As a part of the Telemedicine in Life Stages series, we recently covered adolescents and young adults. This edition will dive into the next stage of life in regard to older adults and the role telehealth plays in the care continuum, touching on common conditions that become more prevalent at this age such as concerns with cardiovascular health, obesity and dementia risks.
Elevated blood pressure and cholesterol levels have a major impact on the heart; both are associated with cardiovascular health issues that could lead to heart attack, stroke, heart disease or even death.
Patients with any of these conditions may find themselves in and out of the doctor’s office – or even worse, the hospital – when health concerns arise. According to a study by the College of Health Professions at Texas State University, however, telemedicine has the ability to reduce hospitalizations and readmission rates and improve health outcomes and overall patient satisfaction. This is due to the opportunity to monitor outpatient care from remote or rural areas since distance is a common barrier that keeps patients from receiving the assistance they need.
The National Institute of Diabetes and Digestive and Kidney Diseases reported that the National Health and Nutrition Examination Survey found more than 1 in 3 adults were considered overweight, while 2 in 3 adults were considered obese. This issue is commonly associated with unhealthy eating and physical inactivity, but may also be due to uncontrollable factors like genes, medical illnesses and medications.
With so many individuals affected by this condition, more people should focus on getting resources to better their overall health. The idea of eating well and exercising more isn’t enough; patients need guidance to address the issue of obesity. Telemedicine has the ability to do just this: A recent study published in the Journal of Telemedicine and Telecare found that 69% of patients who followed a 12-week telehealth-based weight loss program saw significant weight loss. One of the main features of the program was health coaching via video conference, which enabled patients to reach out to dietitians and other medical professionals to stay on track. A key element to the success of this type of program is having the flexibility to see patients on demand via a telehealth application where patients can connect with a clinician on the spot or scheduled a future virtual appointment.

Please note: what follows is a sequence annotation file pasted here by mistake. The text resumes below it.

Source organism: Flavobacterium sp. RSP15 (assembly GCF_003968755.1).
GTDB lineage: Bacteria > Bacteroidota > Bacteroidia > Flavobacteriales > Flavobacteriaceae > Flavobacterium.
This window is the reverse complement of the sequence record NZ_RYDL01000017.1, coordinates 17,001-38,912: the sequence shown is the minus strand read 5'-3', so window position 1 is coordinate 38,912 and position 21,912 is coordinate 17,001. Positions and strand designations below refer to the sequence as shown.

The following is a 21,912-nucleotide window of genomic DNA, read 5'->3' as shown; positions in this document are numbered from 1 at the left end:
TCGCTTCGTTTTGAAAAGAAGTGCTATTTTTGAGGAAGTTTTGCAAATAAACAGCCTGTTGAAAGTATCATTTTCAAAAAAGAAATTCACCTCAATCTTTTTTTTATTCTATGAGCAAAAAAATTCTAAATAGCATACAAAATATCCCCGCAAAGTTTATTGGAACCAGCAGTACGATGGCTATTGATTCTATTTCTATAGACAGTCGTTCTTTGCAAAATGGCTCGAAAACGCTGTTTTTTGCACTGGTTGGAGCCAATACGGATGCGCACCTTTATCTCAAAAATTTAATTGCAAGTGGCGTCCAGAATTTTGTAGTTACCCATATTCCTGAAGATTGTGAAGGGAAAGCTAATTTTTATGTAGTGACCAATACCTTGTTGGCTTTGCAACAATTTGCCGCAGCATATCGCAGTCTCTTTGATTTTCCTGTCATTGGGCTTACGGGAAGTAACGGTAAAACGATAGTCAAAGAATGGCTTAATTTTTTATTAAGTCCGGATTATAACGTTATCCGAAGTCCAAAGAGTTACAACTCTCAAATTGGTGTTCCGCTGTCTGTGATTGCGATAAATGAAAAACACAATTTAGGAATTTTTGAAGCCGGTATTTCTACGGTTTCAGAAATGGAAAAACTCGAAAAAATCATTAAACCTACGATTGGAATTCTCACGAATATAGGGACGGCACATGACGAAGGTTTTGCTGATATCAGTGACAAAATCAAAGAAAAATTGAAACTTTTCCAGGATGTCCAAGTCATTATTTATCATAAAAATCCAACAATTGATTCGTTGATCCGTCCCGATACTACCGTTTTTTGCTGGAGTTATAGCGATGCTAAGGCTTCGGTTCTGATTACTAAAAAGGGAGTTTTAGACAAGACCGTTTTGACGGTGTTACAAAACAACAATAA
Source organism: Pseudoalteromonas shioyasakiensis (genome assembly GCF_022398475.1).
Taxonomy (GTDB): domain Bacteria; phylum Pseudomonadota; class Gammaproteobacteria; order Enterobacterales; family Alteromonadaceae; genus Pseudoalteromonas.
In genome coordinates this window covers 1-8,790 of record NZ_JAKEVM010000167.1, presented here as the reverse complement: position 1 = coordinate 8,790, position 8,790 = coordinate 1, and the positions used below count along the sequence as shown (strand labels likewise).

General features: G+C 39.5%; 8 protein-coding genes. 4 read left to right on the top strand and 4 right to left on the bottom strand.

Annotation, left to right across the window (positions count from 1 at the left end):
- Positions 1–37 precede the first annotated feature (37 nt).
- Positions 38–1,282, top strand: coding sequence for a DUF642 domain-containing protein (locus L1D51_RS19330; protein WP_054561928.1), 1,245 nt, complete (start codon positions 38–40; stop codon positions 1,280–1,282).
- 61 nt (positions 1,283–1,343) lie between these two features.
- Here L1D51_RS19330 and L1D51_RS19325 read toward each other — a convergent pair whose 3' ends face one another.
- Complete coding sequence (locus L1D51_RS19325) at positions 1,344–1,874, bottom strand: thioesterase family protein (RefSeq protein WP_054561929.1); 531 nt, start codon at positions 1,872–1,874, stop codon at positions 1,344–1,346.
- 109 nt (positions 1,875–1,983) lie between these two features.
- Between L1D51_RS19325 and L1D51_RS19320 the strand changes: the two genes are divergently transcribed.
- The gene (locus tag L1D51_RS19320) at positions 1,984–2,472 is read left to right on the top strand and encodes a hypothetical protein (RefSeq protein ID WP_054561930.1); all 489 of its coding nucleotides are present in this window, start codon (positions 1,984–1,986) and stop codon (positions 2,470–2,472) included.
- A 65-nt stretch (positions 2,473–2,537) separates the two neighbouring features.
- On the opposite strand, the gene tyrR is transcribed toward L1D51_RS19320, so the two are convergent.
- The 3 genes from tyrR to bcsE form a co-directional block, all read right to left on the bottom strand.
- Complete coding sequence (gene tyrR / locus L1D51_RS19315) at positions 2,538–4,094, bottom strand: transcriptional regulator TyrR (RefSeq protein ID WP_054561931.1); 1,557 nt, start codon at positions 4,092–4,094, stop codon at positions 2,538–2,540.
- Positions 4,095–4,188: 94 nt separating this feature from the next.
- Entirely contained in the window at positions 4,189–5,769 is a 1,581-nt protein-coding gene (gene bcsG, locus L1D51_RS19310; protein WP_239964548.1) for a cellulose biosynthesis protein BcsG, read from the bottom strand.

While dementia is most common in older adults aged 65 and above, it’s not just a disease of old age. According to the Alzheimer’s Association, around 5% of the 5 million Americans living with Alzheimer’s disease have younger onset dementia, affecting hundreds of thousands of adults in their 40s and 50s.
Dementia patients, especially those in the early stages of the disease, can benefit from receiving care via telemedicine. It enables them to go to a nearby clinic and gain immediate access to a specialist who may be too far away to meet face-to-face. This allows dementia patients to receive the care they need without worrying about the barrier of distance, which also alleviates the burden of timely travel on caregivers.
Telemedicine and telehealth technologies remove some of the barriers for adults with chronic conditions and enables them to receive proper and timely care. Leveraging a virtual care model allows healthcare professionals to improve patient engagement, make more informed decisions on patient care and increase the continuity of care. If you’re interested in providing a more convenient option for your patient population, reach out to AMD Global Telemedicine.
Check back next time for the fourth and final edition of the Telemedicine in Life Stages series, where we’ll address telemedicine and its impact on elderly care.